The conductor in the sense of Upâdhi—a material or physical basis; but, as the second principle of the universal Soul and Vital Force in Nature, it is intelligently guided by the fifth principle thereof.
And too great an exuberance of it in the nervous system leads as often to disease and death. If it were the animal system which generated it, such would not be the case, surely. Hence, the latter emergency shows its independence of the system, and its connection with the Sun-Force, as Metcalfe and Hunt explain.
Paragranum; Life of Paracelsus, by Dr. F. Hartmann.
In a recent work on Symbolism in Buddhism and Christianity—in Buddhism and Roman Catholicism, rather, many later rituals and dogmas in Northern Buddhism, in its popular exoteric form, being identical with those of the Latin Church—some curious facts are to be found. The author of this volume, with more pretensions than erudition, has indiscriminately crammed into his work ancient and modern Buddhist teachings, and has sorely confused Lamaïsm with Buddhism. On page 404 of this volume, called Buddhism in Christendom, or Jesus the Essene, our pseudo-Orientalist devotes himself to criticizing the “Seven Principles” of the “Esoteric Buddhists,” and attempts to ridicule them. On page 405, the closing page, he speaks enthusiastically of the Vidyâdharas, “the seven great legions of dead men made wise.” Now, these Vidyâdharas, whom some Orientalists call “demi-gods,” are in fact, exoterically, a kind of Siddhas, “affluent in devotion,” and, esoterically, they are identical with the seven classes of Pitris, one class of which endow man in the Third Race with Self-consciousness, by incarnating in the human shells. The “Hymn to the Sun,” at the end of his queer volume of mosaic, which endows Buddhism with a Personal God (!!), is an unfortunate thrust at the very proofs so elaborately collected by the unlucky author.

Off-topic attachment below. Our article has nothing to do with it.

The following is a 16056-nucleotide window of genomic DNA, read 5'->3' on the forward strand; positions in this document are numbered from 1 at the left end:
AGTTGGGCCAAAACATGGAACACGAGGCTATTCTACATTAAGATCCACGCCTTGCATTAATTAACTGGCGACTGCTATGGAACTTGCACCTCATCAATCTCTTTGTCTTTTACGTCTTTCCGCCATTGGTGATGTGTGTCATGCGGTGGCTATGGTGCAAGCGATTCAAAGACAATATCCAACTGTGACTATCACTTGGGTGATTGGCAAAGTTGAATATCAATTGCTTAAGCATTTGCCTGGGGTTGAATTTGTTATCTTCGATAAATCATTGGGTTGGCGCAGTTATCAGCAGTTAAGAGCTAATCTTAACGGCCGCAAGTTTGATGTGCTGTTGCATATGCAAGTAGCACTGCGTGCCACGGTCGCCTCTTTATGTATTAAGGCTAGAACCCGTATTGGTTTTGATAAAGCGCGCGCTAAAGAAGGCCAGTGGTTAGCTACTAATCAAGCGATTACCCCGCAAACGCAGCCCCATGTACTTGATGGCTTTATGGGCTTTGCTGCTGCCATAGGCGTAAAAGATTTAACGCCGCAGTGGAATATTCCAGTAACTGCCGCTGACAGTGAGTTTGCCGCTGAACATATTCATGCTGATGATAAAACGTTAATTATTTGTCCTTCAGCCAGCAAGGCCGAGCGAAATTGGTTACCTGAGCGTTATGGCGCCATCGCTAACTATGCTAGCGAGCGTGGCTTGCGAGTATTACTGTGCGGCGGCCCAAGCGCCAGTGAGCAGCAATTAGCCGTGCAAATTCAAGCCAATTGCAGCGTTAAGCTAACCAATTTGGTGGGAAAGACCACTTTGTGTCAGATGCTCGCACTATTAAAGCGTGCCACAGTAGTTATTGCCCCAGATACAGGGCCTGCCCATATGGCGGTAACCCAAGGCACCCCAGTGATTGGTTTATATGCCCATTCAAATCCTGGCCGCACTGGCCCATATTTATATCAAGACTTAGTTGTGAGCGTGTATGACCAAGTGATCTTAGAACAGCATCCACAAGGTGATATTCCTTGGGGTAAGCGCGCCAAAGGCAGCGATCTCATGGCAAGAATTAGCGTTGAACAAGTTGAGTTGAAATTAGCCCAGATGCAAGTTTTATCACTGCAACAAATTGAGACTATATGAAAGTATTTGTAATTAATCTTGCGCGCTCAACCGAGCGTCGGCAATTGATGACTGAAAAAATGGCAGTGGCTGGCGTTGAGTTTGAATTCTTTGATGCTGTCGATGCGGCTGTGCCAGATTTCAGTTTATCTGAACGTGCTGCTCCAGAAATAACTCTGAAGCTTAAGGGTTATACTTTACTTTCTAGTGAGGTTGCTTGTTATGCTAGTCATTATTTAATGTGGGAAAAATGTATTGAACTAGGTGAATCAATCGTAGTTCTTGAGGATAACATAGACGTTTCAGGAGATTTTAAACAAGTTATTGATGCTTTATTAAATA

Theosophists are fully aware that Mr. Rhys Davids has likewise expressed his opinion on their beliefs. He said that the theories propounded by the author of Esoteric Buddhism “were not Buddhism, and were not esoteric.” The remark is the result of (a) the unfortunate mistake of writing “Buddhism” instead of “Budhaïsm,” or “Budhism,” i.e., of connecting the system with Gautama's religion instead of with the Secret Wisdom taught by Krishna, Shankarâchârya, and many others, as much as by Buddha; and (b) of the impossibility of Mr. Rhys Davids knowing anything of the true Esoteric Teachings. Nevertheless as he is the greatest Pâli and Buddhist scholar of the day, whatever he may say is entitled to respectful hearing. But when one who knows no more of exoteric Buddhism on Scientific and Materialistic lines, than he knows of Esoteric Philosophy, defames those whom he honours with his spite, and assumes with the Theosophists the airs of a profound scholar, one can only smile or—heartily laugh at him.
The Human Species, pp. 10, 11.